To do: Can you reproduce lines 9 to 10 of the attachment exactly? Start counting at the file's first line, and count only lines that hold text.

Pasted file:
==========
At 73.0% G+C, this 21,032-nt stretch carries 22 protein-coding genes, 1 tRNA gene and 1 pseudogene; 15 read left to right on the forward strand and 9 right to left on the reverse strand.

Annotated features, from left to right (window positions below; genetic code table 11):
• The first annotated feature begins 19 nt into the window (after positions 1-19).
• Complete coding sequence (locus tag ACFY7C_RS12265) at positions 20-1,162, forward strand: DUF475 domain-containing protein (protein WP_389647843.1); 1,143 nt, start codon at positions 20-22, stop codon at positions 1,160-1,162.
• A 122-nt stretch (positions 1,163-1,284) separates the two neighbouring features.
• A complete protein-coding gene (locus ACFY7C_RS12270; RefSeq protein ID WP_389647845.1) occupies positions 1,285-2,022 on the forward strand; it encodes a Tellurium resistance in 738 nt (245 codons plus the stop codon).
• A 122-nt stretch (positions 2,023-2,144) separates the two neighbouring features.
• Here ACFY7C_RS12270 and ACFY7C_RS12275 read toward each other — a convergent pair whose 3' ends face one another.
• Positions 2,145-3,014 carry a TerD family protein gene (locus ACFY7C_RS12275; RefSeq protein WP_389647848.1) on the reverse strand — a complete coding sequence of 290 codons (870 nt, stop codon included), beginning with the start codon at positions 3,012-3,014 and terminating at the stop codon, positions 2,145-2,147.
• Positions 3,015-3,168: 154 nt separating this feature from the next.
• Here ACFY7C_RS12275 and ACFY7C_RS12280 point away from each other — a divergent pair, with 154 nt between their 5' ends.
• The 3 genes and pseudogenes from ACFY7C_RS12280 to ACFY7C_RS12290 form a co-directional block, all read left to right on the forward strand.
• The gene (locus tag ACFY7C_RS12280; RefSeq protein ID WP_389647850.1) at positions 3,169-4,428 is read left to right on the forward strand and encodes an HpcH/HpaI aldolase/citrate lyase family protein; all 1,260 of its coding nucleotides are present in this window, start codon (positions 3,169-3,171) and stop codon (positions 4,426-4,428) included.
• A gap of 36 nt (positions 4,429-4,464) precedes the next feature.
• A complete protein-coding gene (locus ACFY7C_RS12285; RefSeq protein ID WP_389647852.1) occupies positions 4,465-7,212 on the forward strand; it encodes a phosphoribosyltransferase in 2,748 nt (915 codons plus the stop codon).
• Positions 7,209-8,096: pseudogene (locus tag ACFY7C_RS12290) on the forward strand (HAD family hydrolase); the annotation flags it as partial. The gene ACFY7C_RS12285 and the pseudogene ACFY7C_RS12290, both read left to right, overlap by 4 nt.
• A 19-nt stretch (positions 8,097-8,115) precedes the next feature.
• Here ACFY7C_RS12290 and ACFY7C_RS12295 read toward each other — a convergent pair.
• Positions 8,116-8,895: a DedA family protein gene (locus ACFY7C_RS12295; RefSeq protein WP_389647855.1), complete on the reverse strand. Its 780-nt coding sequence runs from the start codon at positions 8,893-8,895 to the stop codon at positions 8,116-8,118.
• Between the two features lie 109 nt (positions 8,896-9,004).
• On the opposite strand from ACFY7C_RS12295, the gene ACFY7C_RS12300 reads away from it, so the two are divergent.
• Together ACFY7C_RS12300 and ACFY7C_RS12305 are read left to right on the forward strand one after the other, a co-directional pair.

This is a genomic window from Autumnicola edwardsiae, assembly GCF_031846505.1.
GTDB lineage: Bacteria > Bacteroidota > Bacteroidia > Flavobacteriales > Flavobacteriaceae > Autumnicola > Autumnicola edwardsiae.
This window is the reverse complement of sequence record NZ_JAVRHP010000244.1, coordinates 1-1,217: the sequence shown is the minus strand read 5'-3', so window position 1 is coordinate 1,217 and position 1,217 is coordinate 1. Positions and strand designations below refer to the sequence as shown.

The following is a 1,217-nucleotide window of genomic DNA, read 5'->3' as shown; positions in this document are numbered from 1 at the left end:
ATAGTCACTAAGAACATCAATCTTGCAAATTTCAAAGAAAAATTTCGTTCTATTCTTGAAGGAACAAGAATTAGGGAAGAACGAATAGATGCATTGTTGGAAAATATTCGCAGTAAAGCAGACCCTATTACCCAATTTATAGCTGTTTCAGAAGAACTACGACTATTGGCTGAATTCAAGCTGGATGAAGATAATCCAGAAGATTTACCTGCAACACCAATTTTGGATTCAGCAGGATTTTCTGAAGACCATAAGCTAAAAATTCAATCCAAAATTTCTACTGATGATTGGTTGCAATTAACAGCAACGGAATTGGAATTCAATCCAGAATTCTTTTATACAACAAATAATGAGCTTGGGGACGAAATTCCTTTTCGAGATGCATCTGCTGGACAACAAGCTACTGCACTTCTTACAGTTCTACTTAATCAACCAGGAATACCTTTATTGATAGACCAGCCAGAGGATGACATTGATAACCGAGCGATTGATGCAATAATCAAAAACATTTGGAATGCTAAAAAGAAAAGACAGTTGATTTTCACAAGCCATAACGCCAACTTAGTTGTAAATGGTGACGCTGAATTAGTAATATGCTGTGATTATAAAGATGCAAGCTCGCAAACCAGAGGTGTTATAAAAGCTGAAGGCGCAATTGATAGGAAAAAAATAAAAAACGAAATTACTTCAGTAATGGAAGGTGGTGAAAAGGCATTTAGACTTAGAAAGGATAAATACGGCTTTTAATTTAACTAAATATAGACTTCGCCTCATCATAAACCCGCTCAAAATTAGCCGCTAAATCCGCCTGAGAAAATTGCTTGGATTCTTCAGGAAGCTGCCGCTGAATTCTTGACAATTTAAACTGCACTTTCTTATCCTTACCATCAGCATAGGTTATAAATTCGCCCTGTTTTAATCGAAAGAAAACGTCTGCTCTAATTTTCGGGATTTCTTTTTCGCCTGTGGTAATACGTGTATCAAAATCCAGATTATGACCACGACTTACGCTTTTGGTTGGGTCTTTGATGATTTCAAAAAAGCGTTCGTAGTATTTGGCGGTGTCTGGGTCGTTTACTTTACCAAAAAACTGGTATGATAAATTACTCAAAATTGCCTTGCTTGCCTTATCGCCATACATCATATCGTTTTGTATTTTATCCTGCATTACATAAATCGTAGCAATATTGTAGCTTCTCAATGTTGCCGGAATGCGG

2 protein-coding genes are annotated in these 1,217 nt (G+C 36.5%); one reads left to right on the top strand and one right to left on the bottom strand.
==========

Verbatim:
• Positions 2,145-3,014 carry a TerD family protein gene (locus ACFY7C_RS12275; RefSeq protein WP_389647848.1) on the reverse strand — a complete coding sequence of 290 codons (870 nt, stop codon included), beginning with the start codon at positions 3,012-3,014 and terminating at the stop codon, positions 2,145-2,147.
• Positions 3,015-3,168: 154 nt separating this feature from the next.